Why I stayed…

We met the summer before I was to become a freshman in college, he was tall, cute and in my own words ‘an older man’ (four years older).  But I was intrigued because he wasn’t like the boys in high school that were immature and silly, he had a real job and his own car.  He would be my first everything including encounter with cheating and abuse.  The first two years of our relationship were fine as we were long distance, but when he moved to live with me things took a violent turn.  I can remember the first time he hit me, it came as such a shock I didn’t really know what to do, I remember it till this day, he punched me three times in the head and tried to pull my eye out of the socket.  The police were called, my parents were called and I was taken to the hospital for treatment.  I still did not say good bye, but after that I began to fight back and when we fought it was dirty, punches were thrown, memories destroyed and vicious words tossed around like ammunition to see who could hurt the other the most.  We would find each other fighting like enemies and making up like lovers, it was a horrible debilitating cycle that many people find themselves involved in.  Although the physical scars have long since healed, dealing with such hatred and negativity left many internal scars some of which are still slightly open.  I’ve often wondered why I remained in that relationship for so long and have had people ask me the same.  I came up with three main reasons why I and many other people remain, I’ll admit for me in essence they are all excuses for not loving myself enough to leave the situation.

Our souls agreed:  My ex and I were both fractured human beings for different reasons, he grew up in a household where he saw his dad beat his mom and I had come from a home where my dad never hit me and had loving parents but dealt with other issues that wrecked my self-esteem. Because I didn’t truly love me Somewhere deep inside I agreed with treatment that told me I was unworthy of love and being handled lovingly.  Beyond the insecurities I’d built up being molested as a child, years of constant bullying and a tremendous amount of self-inflicted deprecation, his words confirmed what I already felt about myself.  There was always someone prettier right around the corner because I wasn’t that beautiful, my body was ugly and skinny, I could never get another man to care for me etc etc.  I ate the negativity up and it only fed my unhealthy negative self image. I stayed because I didn’t think I deserved better.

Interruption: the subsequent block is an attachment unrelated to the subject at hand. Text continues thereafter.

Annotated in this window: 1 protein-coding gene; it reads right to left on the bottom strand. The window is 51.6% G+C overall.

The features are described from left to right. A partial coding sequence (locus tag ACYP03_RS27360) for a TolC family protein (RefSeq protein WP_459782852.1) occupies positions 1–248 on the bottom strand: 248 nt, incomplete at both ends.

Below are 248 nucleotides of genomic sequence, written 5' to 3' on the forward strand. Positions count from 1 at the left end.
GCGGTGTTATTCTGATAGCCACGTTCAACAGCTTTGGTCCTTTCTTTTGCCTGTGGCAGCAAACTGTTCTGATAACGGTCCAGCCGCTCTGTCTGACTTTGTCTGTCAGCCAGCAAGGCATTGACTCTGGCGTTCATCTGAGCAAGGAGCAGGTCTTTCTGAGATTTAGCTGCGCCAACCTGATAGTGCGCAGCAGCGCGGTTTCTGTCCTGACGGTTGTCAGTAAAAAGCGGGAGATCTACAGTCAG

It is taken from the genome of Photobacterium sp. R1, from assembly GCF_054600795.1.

There was benefit: As I said my self esteem was not the greatest, I allowed people to walk over me, say whatever they wanted and get away with taking advantage of me. I internalized a lot of pain and the only time I seemed to be able to release it was when I was angry, I didn’t have (and am still working on) the tools for communicating effectively within the boundaries of a respectful and nonaggressive confrontation or argument.  In that situation I felt vindicated in venting through painful words and fighting back because he was just as aggressive as I was, it actually felt good to release the frustration and in some twisted way speak up for myself, it was a rush.  Unfortunately, it’s how I continued to handle confrontation in my relationships going forward and am now paying the consequences as I continued to fight dirty verbally when angry.  In addition I also received sympathy from my friends, when I would have bruises or went to the hospital.  It felt good to know people cared for me and had my back but in return I easily allowed myself to play the role of the victim which is something that’s haunted me for years.

There was comfort in the pain: In addition to being comfortable with him, I also believe the torment felt familiar from the years of bullying as a child by peers.  The name calling and the breaking down of me as a person that I had allowed in the past was akin to his speech when it came to me.   After being with someone for years at a time many of us can become reliant on them being in our lives and that attachment, albeit healthy or not, makes it more difficult to leave the relationship.  Change is scary, I didn’t want the burden of getting to know someone else’s flaws, faults and secret skeletons that lurked behind their closet doors.  I reigned myself to stay with him because I thought it was love and I knew what to expect.

The reasons people remain in abusive relationships vary vastly, there is no cookie cutter clue as to why some are willing to put up with physical harm.  If you or someone you know are in a destructive relationship I would take a look at this article I wrote on what to do to get out!  I sincerely pray for your healing, physical and spiritual restoration and release from such a situation.

God Bless,

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